The National Institute on Drug Abuse (NIDA) estimates that substance abuse within the United States racks up an annual cost of $700 billion. This figure is based on the understanding that addiction-related medical costs only account for a portion of the financial toll. Related issues (such as decreased productivity in the work environment and criminal management activity) also put a heavy weight on economic resources1. In short, the drug abuse epidemic devastates the nation’s finances, but families are just as affected by addiction, as parents, siblings and loved ones often end up emotionally and mentally scarred from this terror. Seek help to address addiction and the behaviors that encourage it, such as codependency.
When Support Becomes a Problem
Out of concern for an addicted family member, many people sacrifice their personal comforts and rights to support a loved one. However, most family members who are close with an addict have a health risk of their own to address, codependency. In fact, according to one NIDA report, up to 80% of mothers with addicted children suffer from this condition in some degree2. This condition may be difficult to detect, but it grows worse with time if ignored.
Codependency often stems from good motives; in fact, people often intend their behavior to be good, but they often end up hurting the addict. For instance, someone who shows codependent behavior often feels that he is fulfilling his obligation, so he fails to see his own actions as negative. While operating codependently, one’s ability to help an addict is actually impaired rather than increased, even in view of the extra energy he may dedicate to helping. However, because codependency stems from learned behavior, the effects of codependency are completely reversible.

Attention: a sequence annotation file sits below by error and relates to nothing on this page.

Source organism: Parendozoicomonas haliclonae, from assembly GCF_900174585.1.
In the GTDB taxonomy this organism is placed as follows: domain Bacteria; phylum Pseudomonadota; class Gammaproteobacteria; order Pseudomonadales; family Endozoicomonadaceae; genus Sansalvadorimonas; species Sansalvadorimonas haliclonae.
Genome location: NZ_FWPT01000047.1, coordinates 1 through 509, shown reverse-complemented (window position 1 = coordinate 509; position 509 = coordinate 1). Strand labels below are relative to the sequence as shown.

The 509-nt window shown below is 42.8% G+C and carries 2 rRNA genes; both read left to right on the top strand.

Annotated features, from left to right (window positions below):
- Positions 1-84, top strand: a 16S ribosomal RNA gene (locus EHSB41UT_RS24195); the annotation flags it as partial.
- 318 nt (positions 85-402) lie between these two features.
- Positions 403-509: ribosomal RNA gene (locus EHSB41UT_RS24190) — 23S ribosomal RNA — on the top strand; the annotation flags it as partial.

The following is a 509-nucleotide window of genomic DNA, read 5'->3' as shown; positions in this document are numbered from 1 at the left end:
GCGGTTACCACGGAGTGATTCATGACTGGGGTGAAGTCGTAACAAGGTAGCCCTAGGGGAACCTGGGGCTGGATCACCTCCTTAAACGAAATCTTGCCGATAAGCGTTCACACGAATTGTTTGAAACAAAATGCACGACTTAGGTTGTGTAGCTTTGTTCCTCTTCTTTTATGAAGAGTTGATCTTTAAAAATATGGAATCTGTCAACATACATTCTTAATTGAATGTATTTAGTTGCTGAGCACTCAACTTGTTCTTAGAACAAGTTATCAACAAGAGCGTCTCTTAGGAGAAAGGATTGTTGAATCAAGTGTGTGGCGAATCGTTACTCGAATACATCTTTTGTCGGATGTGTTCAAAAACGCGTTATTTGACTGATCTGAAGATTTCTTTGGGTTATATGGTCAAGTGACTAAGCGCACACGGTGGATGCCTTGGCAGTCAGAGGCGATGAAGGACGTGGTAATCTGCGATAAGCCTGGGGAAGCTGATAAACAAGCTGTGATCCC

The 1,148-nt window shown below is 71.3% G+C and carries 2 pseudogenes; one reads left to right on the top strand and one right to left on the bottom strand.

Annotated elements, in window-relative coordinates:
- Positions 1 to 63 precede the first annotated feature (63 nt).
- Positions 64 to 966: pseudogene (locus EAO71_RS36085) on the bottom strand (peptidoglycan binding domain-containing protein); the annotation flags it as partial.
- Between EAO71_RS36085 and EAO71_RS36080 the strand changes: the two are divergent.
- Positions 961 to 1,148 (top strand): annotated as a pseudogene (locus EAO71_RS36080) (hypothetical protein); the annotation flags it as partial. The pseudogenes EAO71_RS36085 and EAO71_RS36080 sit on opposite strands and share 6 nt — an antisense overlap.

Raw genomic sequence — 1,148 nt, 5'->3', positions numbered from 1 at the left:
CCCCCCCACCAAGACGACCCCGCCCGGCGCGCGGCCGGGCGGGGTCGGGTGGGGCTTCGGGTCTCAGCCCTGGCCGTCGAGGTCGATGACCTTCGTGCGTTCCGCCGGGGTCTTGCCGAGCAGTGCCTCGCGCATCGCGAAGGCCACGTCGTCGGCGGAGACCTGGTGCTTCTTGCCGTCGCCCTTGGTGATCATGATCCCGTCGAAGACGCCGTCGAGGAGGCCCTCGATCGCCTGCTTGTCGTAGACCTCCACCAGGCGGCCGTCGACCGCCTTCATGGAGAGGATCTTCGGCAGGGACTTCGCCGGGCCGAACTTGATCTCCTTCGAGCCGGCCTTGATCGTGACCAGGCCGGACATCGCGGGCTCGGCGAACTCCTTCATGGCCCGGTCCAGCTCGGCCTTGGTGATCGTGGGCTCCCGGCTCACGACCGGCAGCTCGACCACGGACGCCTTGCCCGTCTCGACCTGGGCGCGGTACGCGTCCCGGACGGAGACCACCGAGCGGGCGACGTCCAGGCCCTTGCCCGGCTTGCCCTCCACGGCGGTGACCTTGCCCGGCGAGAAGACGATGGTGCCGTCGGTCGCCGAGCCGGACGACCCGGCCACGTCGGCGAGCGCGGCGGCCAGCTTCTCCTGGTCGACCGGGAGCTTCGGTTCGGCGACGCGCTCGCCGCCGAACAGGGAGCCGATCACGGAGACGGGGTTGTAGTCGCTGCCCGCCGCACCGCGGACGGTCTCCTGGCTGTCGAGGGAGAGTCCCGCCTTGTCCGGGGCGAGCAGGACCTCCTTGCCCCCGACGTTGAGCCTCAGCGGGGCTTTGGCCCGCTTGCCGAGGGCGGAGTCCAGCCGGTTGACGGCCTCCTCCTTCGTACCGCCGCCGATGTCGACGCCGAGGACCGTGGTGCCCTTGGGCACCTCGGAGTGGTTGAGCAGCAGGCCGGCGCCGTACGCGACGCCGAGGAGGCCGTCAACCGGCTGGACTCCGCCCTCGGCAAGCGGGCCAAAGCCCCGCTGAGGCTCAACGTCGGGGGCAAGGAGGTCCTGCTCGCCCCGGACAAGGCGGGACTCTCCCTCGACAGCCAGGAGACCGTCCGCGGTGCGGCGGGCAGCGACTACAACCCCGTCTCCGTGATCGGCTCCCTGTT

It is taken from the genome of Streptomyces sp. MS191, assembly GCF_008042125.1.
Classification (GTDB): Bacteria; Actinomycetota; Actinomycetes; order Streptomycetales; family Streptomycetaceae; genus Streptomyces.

Codependency – Who Is at Risk?
Desiree Molina, author of the NIDA report mentioned above, states that “identification of individuals who are codependent is an important step in assisting them to engage in therapy and become a healthy support for drug abusers in treatment.” In other words, to overcome codependency, you must first see that you are prone to it. To that end, age and gender play no factor in dependency, but education levels do: people of any age and gender can become codependent, but, when someone has even higher education, she has a lower risk of this problem.
So, how can you identify codependency? Anyone with an addicted family member is at risk for this behavior. The characteristics of codependency are broad, so it is not a diagnosable mental health condition. Furthermore, according to the US Department of Health and Human Services, all characteristics need not be present to show codependent behaviors in a relationship, but treatment is more effective when patients identify their symptoms3.
Identifying Characteristics of Codependency